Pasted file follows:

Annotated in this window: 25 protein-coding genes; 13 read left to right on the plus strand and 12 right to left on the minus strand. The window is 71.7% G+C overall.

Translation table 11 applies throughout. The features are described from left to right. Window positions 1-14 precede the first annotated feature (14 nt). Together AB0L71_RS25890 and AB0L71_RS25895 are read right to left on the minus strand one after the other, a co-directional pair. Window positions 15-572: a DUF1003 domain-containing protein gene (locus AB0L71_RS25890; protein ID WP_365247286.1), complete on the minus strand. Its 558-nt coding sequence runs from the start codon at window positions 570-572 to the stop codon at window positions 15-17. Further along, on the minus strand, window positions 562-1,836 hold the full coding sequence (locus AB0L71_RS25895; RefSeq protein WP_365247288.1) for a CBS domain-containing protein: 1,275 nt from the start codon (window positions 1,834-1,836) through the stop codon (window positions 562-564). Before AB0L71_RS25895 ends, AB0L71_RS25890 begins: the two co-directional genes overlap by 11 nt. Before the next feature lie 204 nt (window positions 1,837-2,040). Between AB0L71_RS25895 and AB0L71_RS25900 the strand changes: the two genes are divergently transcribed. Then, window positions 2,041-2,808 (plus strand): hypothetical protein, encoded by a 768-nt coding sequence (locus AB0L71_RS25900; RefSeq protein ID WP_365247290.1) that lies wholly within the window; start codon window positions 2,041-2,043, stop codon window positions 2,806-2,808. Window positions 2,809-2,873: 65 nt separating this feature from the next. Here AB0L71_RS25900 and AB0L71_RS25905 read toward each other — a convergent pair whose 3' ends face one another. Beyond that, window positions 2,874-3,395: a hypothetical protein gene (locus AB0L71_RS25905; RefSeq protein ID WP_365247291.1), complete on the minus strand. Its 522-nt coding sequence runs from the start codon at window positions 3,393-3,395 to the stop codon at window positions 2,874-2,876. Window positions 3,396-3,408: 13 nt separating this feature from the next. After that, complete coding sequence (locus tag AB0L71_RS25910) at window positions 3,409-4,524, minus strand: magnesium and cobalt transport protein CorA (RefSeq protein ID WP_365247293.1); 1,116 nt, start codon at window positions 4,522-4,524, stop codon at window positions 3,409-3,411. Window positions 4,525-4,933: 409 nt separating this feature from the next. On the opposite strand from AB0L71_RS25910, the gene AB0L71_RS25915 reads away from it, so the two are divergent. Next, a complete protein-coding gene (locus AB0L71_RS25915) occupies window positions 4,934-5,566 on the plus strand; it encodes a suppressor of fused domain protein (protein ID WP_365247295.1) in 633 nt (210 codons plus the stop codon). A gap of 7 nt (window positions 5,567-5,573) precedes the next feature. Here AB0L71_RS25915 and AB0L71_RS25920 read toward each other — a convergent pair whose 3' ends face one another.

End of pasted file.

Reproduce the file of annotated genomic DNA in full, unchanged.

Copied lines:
Annotated in this window: 25 protein-coding genes; 13 read left to right on the plus strand and 12 right to left on the minus strand. The window is 71.7% G+C overall.

Translation table 11 applies throughout. The features are described from left to right. Window positions 1-14 precede the first annotated feature (14 nt). Together AB0L71_RS25890 and AB0L71_RS25895 are read right to left on the minus strand one after the other, a co-directional pair. Window positions 15-572: a DUF1003 domain-containing protein gene (locus AB0L71_RS25890; protein ID WP_365247286.1), complete on the minus strand. Its 558-nt coding sequence runs from the start codon at window positions 570-572 to the stop codon at window positions 15-17. Further along, on the minus strand, window positions 562-1,836 hold the full coding sequence (locus AB0L71_RS25895; RefSeq protein WP_365247288.1) for a CBS domain-containing protein: 1,275 nt from the start codon (window positions 1,834-1,836) through the stop codon (window positions 562-564). Before AB0L71_RS25895 ends, AB0L71_RS25890 begins: the two co-directional genes overlap by 11 nt. Before the next feature lie 204 nt (window positions 1,837-2,040). Between AB0L71_RS25895 and AB0L71_RS25900 the strand changes: the two genes are divergently transcribed. Then, window positions 2,041-2,808 (plus strand): hypothetical protein, encoded by a 768-nt coding sequence (locus AB0L71_RS25900; RefSeq protein ID WP_365247290.1) that lies wholly within the window; start codon window positions 2,041-2,043, stop codon window positions 2,806-2,808. Window positions 2,809-2,873: 65 nt separating this feature from the next. Here AB0L71_RS25900 and AB0L71_RS25905 read toward each other — a convergent pair whose 3' ends face one another. Beyond that, window positions 2,874-3,395: a hypothetical protein gene (locus AB0L71_RS25905; RefSeq protein ID WP_365247291.1), complete on the minus strand. Its 522-nt coding sequence runs from the start codon at window positions 3,393-3,395 to the stop codon at window positions 2,874-2,876. Window positions 3,396-3,408: 13 nt separating this feature from the next. After that, complete coding sequence (locus tag AB0L71_RS25910) at window positions 3,409-4,524, minus strand: magnesium and cobalt transport protein CorA (RefSeq protein ID WP_365247293.1); 1,116 nt, start codon at window positions 4,522-4,524, stop codon at window positions 3,409-3,411. Window positions 4,525-4,933: 409 nt separating this feature from the next. On the opposite strand from AB0L71_RS25910, the gene AB0L71_RS25915 reads away from it, so the two are divergent. Next, a complete protein-coding gene (locus AB0L71_RS25915) occupies window positions 4,934-5,566 on the plus strand; it encodes a suppressor of fused domain protein (protein ID WP_365247295.1) in 633 nt (210 codons plus the stop codon). A gap of 7 nt (window positions 5,567-5,573) precedes the next feature. Here AB0L71_RS25915 and AB0L71_RS25920 read toward each other — a convergent pair whose 3' ends face one another.